Joanne Eaves

Current student

Course
PhD Student
Study area
Mathematics Education Centre

The Mathematics Education Centre is one of the best places in the UK to conduct research into mathematics. At the end of three years you can honestly say that no-one in the world has more knowledge of your research topic than yourself.

What is your research project about?

"38 + 9 - 7" How did you solve it? "Associativity" is a concept in mathematics that permits an individual to solve the subtraction (9 - 7) before doing the addition (38 + 9). While some individuals are very good in immediately spotting their opportunity to apply knowledge of the concept, others are poor. My research is investigating what makes some people better in knowing and using the associativity concept. So far, I have conducted studies in adults to investigate the role of memory and attention. I have also conducted two intervention studies to see if the ability to use these 'shortcuts' can be improved in a classroom setting. I am currently developing a new measure of associativity, to measure when people first 'identify' the shortcut. This new measure I will then use in future studies. I will also conducte further intervention studies in adults and school-aged children to see how their knowledge of associativity can be improved.

What were you doing before you joined Loughborough?

Before my PhD I worked for the Ministry of Defence for 6 years.

Why did you choose Loughborough?

I chose Loughborough University because of the supervisors for my PhD are very well respected in the field, produce high-quality research and are incredibly friendly. The Mathematics Education Centre where I am based is one of the best places in the UK to conduct research into mathematics.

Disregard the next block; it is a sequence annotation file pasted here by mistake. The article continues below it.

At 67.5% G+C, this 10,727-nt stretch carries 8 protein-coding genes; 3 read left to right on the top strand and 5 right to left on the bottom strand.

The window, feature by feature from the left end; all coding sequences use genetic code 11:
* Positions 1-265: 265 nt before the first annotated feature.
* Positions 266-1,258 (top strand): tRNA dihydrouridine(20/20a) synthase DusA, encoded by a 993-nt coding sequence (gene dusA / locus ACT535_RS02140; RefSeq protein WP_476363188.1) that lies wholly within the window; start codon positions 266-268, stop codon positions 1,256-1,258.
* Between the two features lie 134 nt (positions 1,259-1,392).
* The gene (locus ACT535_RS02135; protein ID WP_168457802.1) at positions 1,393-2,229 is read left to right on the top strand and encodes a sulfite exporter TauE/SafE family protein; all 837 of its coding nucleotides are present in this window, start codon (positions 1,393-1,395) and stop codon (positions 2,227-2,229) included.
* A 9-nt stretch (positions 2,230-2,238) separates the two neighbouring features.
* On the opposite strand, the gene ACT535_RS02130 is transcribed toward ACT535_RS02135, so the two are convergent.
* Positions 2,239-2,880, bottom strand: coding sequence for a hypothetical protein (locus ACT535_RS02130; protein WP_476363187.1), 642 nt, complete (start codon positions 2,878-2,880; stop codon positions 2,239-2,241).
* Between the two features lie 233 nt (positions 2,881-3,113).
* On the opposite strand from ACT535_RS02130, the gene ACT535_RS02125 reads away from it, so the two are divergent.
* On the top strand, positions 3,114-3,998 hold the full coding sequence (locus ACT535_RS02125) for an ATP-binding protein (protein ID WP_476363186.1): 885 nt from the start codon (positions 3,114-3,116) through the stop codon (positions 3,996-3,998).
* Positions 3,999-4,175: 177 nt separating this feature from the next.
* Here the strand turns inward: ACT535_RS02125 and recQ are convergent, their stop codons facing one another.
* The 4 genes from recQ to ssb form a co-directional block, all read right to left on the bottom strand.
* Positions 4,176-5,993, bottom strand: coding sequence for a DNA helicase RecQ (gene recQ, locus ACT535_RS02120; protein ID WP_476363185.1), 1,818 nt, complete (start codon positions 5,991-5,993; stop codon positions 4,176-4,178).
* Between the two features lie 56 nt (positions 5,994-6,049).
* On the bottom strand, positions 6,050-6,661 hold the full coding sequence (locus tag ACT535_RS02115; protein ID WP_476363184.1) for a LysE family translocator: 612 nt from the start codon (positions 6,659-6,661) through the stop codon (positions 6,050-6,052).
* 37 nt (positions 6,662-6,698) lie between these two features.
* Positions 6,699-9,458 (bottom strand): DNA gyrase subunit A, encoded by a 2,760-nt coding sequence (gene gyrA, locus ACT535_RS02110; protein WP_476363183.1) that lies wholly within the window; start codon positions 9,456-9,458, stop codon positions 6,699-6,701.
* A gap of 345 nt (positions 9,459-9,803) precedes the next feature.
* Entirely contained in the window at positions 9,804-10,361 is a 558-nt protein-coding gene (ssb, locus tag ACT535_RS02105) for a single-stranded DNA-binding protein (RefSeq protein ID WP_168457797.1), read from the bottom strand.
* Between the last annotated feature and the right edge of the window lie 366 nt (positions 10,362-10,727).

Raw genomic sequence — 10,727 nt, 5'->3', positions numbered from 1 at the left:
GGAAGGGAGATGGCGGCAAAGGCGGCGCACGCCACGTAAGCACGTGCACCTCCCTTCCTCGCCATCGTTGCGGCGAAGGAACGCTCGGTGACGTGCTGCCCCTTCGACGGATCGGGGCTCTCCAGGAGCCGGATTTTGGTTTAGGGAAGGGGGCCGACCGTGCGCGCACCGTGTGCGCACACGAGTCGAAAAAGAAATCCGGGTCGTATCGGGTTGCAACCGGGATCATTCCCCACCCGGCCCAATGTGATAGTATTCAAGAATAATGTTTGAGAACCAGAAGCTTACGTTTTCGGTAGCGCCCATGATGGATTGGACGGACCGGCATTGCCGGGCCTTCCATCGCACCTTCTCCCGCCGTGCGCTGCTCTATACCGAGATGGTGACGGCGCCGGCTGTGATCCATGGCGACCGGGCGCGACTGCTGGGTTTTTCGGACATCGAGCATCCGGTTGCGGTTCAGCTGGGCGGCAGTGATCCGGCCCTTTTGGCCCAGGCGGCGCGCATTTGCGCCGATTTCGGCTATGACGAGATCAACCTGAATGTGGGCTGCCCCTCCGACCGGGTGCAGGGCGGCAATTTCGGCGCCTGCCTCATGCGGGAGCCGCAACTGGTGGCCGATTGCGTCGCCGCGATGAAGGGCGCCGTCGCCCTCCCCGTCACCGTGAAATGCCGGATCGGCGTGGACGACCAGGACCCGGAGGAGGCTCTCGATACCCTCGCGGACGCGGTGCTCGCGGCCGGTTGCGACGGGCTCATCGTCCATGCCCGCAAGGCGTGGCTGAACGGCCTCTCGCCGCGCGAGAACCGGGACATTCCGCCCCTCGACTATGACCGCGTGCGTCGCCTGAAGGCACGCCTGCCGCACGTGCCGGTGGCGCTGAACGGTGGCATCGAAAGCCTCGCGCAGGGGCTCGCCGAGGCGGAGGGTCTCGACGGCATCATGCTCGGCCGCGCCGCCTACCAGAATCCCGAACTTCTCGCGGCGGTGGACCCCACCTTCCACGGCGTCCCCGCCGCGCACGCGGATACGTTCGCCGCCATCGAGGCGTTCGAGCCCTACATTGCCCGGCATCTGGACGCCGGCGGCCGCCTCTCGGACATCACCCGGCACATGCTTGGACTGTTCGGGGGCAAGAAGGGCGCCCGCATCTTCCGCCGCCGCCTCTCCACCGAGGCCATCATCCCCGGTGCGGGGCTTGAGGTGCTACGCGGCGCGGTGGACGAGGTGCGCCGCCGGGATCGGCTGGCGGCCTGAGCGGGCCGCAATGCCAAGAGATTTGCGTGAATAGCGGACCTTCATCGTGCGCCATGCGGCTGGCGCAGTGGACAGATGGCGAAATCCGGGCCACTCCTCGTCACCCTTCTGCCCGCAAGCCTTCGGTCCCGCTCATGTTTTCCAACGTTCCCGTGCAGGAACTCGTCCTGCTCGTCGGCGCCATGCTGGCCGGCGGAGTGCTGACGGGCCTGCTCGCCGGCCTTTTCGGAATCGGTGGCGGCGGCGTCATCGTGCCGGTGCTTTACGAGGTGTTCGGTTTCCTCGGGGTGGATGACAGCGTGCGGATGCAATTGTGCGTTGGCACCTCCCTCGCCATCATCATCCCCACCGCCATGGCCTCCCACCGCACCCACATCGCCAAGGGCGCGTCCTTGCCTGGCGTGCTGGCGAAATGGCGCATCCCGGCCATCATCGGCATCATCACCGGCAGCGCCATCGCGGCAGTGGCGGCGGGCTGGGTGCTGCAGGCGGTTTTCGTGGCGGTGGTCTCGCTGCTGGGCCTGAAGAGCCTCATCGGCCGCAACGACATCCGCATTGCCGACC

What do you enjoy the most about studying a PhD with us?

I enjoy being in an environment where thoughts and ideas are generated, and then challenged and critiqued. It is the ability to challenge and evaluate ideas that make a good scholar, and Loughborough fuels that.

Describe what it is like to study a PhD, and how this differs from undergraduate/masters study?

It is different from an MSc/undergraduate because you are the driver of the research - from the papers you read, the experiments you conduct, to the output you generate, it has all stemmed from your own insight. At the end of three years you can honestly say that no-one in the world has more knowledge of your research topic than yourself, and that is impressive.

Describe a day in the life of a PhD student?

The day varies depending on where you are at with your PhD. Typical activities include reading (lots to begin with), designing and conducting experiments, analysing data, writing reports. We also teach, mark work, go to conferences and seminars and training courses.

Why did you decide to undertake a PhD in your area?

I wanted to understand more about how children learn numeracy: Compared to literacy, it is an understudied field.

Where do you see yourself in 5 years?

In 5 years I would like to still be an academic, at the end of my first post-doc.

If you could give one piece of advice to a future PhD student, what would it be?

A PhD is not just a qualification, it is a job that is driven by creativity, critique and passion.